Created by Apple and for Apple, Swift is the most rapidly growing programming language nowadays. As an alternative to the well-known Objective-C, Swift has a significant pool of advantages putting it to the leading positions in iOS development. Here are the most crucial of them:
- Swift is an open source project and has a huge development community
- it is faster, safer and easier to read and write
- Swift has better memory management, and
- it supports dynamic libraries
But before we dive right into the details, watch this video from Apple WWDC 2014 were Swift programming language was introduced.
Are you already convinced that Objective-C is the past and Swift is the future? We bet you are, but let’s take a closer look at Swift so you can see its difference with Objective-C and understand why it wins in the battle of Objective-C vs Swift. And now let’s take a closer look at reasons why you should choose Swift for your next iOS development project.
Swift is faster
Modern technologies require high speed of performance, and Swift is totally covering this need. According to numerous tests, it shows almost the same performance as C++ for the FFT and Mandelbrot algorithms. It has been also discovered back in 2015 that Xcode 6.3 beta has raised the performance of the GEMM algorithm.
Taking into consideration that Swift is still a young programming language, more and more enhancements are going to be presented soon. The reason why everyone is buzzing about future of this tool is simple fact that Swift is rapidly developing language. It’s potential is undeniable, while Objective-C shows worse results.
Objective-C vs Swift speed according to Apple’s research
Swift is safer
Remember the nil pointer variables (uninitialized) in Objective-C turning the expression to no-operation and leading to app crashes? You can forget about this issue when using Swift. It was designed with safety in mind and produces a compiler error, every time you write a bad code. This means all the bugs can be fixed at development stage without reviewing the entire code afterward. No bad surprises for customers.
Swift is easier to read and write
One of the reasons why Swift is becoming so widespread is the simple syntax of this programming language. This fact makes code easier both to read and write. On the other hand, Objective-C requires numerous symbols, semicolons to end lines, parenthesis surrounding conditional expressions inside “if” or “else” statements, etc. Swift does not have any of those. Instead, it utilizes comma-separated list of parameters within parentheses.
Moreover, implementing any option is Swift requires writing fewer code strings than on Objective-C language, allowing to avoid additional mistakes, which keeps the code cleaner. As a result, developers require fewer hours to complete the task comparing to Objective-C.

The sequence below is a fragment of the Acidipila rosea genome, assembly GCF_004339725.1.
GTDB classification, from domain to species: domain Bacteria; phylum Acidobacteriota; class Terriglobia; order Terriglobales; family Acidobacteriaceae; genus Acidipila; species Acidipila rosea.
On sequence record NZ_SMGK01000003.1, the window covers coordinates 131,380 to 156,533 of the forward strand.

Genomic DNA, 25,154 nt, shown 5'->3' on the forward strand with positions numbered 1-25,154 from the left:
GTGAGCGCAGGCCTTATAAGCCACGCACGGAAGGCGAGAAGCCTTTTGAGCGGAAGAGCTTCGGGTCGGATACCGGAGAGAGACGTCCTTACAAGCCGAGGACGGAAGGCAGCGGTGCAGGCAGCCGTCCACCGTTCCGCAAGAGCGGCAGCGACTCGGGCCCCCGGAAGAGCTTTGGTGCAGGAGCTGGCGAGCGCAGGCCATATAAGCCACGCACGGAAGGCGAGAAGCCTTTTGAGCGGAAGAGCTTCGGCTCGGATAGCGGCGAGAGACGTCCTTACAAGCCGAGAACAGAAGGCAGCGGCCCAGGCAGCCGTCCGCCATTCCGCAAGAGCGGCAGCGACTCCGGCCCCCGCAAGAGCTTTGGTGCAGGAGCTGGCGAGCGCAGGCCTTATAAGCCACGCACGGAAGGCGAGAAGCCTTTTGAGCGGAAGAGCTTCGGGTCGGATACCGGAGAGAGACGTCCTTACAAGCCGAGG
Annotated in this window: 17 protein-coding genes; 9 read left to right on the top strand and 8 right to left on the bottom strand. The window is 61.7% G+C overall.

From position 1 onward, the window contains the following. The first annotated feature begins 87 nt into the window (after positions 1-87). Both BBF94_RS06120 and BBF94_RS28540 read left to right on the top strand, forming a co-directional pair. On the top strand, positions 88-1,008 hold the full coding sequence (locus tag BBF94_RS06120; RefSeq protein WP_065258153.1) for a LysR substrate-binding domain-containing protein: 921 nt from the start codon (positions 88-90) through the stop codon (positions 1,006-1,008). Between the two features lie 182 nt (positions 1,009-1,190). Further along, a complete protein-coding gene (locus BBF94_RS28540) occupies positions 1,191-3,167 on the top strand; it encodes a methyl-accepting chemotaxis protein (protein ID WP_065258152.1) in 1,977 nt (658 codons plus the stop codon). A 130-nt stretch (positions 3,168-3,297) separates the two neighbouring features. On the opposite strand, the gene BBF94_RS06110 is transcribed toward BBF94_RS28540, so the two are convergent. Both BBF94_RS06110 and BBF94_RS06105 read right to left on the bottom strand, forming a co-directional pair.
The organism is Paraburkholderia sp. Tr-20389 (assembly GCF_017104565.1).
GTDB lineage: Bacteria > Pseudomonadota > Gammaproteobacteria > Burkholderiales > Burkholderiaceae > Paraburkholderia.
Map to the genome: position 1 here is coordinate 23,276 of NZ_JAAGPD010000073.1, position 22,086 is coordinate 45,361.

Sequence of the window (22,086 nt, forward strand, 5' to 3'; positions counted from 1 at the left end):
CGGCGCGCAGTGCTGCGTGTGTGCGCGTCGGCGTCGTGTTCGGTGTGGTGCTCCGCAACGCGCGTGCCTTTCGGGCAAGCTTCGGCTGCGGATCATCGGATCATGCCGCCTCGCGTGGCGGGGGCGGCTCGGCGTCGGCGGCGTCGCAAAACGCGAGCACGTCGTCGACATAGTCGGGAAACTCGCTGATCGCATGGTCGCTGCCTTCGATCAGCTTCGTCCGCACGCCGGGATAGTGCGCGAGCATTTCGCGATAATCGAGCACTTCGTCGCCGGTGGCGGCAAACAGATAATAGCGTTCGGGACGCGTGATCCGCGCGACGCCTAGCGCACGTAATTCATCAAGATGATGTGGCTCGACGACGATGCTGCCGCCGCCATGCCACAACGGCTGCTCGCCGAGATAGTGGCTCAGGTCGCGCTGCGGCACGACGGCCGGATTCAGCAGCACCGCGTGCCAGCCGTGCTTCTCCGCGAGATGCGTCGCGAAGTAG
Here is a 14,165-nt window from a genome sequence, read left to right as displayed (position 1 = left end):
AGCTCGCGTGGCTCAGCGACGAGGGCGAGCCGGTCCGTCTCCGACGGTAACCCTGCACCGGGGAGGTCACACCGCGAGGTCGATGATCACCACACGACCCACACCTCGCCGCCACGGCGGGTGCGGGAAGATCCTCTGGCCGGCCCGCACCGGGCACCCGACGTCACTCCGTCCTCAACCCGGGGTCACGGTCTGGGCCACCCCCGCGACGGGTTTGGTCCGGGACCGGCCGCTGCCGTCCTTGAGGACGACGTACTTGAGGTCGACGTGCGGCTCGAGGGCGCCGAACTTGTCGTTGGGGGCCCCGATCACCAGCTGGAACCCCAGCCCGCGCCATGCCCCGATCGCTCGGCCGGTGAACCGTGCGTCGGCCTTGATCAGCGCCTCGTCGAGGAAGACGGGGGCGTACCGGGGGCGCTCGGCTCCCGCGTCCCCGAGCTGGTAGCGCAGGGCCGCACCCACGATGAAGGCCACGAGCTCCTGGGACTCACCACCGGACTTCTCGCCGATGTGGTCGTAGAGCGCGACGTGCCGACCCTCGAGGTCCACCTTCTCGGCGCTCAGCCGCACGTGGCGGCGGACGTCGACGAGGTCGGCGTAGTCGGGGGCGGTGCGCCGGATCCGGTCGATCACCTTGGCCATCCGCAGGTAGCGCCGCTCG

Swift has better memory management
One of the Objective-C problems is ARC (Automatic Reference Counting), that is supported within the Cocoa API and object-oriented code. However, the code is not available for procedural C code and such APIs as Core Graphics. That leads to the huge leaks of memory.
Swift has solved this problem by making ARK complete with the procedural and object-oriented code paths. Now coders can focus on the app logic and its features instead of managing memory within an app.
Swift supports dynamic libraries
As we mentioned above, Swift is quite fast developing language, but it also allows you to update your apps as soon as the new Swift version arrives. That is possible due to the usage of dynamic libraries, presented together with iOS 8. Previously, the static libraries updates were conducted together with such major updates like the new iOS version.
Dynamic libraries for their part, allow connecting pieces of code directly to the app. This feature helps to keep your project up-to-date, reduces the initial size of the app, speeds up a load of external libraries and minimizes the time needed to load new content.
Implementing dynamic libraries into Swift is another example of how Apple is focused on making iOS ecosystem more responsive and offer its users the extended performance.
Swift is an open source project
As an open source project, Swift proposes additional advantages to its users and one of them is reducing name collisions that were common in Objective-C.
Another winning point of Swift is huge development community, ready to enhance iOS development language. Apple managed to bring the best customer experience to developers, who use Swift as the main language for iOS development, by giving the possibility to influence its future.
And what about Objective-C?
Objective-C was a widely-used programming language before 2014 when Swift was released. Sad, but true, now it is going nowhere, and specialists predict it would not receive any significant updates. The reason is simple: Swift language already includes all solutions that Objective-C has. Plus, numerous advancements that Objective-C lacks. Though Objective-C might borrow some of the Swifts’ new features, it would never be that edge cutting.
Another weakness Objective-C has is the level of its security. As mentioned, Swift is considered much safer. And since data protection is a number one concern most users have, developers cannot ignore that too.
On top of that, unlike with Swift, it’s impossible to develop an app interactively with Objective-C. This is a great disadvantage for every software engineer and it can influence the development process rather negatively.
Since Apple released Xcode 6.3, fixing numerous irritating bugs from the Apple Bug Report utility, there are no chances that Objective-C can chase after Swift.
While most of existing iOS apps are written in Objective-C, it’s time to think about moving them to Swift. When it comes to updates, Swift allows iOS developers to deal with any changes in a short period of time. All thanks to its more approachable and responsible nature.